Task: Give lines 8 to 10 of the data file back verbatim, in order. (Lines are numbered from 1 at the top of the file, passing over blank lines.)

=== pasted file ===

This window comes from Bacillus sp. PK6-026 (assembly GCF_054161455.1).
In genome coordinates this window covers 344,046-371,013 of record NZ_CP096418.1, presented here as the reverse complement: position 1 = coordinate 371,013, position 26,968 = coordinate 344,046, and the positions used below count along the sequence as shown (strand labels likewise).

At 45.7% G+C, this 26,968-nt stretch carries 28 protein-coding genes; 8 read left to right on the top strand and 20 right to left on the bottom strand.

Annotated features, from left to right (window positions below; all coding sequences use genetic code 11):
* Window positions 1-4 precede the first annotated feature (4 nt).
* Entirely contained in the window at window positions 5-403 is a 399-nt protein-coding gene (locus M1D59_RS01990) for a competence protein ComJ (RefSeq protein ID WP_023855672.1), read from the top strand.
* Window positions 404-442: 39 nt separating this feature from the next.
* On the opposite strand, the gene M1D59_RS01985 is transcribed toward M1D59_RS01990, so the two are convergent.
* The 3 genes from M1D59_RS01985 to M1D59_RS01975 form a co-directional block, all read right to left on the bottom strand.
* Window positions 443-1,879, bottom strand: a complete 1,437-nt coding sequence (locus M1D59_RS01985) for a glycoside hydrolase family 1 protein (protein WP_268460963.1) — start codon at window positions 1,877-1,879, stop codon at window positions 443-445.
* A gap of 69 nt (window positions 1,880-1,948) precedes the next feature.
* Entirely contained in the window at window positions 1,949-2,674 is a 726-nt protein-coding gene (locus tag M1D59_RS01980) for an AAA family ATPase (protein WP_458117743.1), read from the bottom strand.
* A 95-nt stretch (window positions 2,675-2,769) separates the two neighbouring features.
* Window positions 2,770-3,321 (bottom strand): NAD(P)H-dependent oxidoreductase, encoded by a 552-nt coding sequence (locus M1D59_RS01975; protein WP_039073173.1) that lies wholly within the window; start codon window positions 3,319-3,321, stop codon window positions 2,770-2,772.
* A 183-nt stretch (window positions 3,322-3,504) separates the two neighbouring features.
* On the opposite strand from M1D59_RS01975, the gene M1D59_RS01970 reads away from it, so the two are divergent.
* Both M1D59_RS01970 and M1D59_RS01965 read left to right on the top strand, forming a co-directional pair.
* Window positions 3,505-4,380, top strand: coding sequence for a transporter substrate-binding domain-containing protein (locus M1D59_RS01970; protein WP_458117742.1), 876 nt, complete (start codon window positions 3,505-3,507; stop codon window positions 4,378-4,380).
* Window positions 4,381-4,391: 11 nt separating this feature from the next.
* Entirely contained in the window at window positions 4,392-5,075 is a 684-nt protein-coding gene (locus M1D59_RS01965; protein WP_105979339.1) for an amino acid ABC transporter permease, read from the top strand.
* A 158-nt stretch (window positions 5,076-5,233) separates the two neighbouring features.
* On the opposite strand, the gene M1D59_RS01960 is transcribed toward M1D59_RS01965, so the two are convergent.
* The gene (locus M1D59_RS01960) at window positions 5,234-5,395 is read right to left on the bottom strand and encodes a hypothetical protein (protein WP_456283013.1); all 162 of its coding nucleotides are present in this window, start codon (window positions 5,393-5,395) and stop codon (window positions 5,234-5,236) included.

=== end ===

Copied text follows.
* On the opposite strand, the gene M1D59_RS01985 is transcribed toward M1D59_RS01990, so the two are convergent.
* The 3 genes from M1D59_RS01985 to M1D59_RS01975 form a co-directional block, all read right to left on the bottom strand.
* Window positions 443-1,879, bottom strand: a complete 1,437-nt coding sequence (locus M1D59_RS01985) for a glycoside hydrolase family 1 protein (protein WP_268460963.1) — start codon at window positions 1,877-1,879, stop codon at window positions 443-445.